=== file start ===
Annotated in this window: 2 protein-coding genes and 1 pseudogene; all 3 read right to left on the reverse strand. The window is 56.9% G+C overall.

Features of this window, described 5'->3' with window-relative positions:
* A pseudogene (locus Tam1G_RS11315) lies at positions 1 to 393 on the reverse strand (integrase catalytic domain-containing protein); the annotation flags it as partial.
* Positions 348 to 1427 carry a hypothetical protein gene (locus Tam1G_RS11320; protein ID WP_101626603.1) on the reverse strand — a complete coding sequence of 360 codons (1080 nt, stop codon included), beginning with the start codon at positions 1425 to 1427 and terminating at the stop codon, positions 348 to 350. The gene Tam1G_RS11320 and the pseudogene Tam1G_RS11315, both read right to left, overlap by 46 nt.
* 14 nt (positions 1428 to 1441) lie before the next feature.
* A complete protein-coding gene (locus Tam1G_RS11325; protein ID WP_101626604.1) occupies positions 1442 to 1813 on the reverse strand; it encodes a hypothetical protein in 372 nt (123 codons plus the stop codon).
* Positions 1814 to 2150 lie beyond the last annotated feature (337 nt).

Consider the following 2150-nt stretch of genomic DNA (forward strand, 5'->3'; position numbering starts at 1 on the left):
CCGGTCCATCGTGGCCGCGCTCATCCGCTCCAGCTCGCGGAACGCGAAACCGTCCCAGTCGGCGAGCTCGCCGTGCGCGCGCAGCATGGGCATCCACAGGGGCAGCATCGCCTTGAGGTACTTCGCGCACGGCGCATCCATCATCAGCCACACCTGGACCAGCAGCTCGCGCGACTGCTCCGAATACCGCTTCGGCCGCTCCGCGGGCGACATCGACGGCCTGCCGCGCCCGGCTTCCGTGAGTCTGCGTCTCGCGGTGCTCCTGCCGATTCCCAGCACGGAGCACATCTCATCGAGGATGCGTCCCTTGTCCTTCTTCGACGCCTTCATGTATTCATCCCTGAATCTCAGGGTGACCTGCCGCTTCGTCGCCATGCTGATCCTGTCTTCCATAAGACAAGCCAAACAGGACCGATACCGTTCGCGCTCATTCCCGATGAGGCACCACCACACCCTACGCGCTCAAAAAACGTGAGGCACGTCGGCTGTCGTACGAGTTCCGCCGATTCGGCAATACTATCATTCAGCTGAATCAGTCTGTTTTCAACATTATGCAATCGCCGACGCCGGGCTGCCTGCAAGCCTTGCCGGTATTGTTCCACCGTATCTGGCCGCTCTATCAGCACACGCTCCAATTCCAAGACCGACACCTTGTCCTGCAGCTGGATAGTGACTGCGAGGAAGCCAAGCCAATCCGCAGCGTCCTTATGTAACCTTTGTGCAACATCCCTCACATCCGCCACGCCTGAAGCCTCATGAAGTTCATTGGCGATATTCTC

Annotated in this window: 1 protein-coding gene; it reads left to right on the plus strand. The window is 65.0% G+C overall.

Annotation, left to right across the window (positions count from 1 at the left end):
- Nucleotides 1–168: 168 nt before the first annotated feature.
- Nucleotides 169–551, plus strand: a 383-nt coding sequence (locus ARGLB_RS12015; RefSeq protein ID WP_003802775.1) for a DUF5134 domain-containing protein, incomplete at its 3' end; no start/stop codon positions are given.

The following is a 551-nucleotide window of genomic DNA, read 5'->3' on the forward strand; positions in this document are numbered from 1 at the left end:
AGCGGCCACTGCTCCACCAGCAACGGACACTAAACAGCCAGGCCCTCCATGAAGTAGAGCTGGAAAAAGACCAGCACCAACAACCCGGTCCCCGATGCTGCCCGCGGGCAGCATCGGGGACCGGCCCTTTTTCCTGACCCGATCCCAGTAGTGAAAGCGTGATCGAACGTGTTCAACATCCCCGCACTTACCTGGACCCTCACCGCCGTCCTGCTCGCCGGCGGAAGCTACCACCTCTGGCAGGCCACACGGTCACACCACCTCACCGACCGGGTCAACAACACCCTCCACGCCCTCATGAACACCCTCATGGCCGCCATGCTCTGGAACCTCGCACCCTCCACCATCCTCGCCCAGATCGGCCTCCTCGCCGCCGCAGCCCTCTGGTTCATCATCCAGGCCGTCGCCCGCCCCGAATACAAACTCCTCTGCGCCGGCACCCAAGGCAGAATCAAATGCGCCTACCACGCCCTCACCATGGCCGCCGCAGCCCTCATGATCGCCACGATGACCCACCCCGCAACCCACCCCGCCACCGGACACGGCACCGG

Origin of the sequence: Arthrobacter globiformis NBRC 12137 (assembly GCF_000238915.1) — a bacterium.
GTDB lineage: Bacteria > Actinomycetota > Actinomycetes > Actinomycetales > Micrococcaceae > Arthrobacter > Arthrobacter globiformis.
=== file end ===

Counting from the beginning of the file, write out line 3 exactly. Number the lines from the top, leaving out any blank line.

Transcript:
* A pseudogene (locus Tam1G_RS11315) lies at positions 1 to 393 on the reverse strand (integrase catalytic domain-containing protein); the annotation flags it as partial.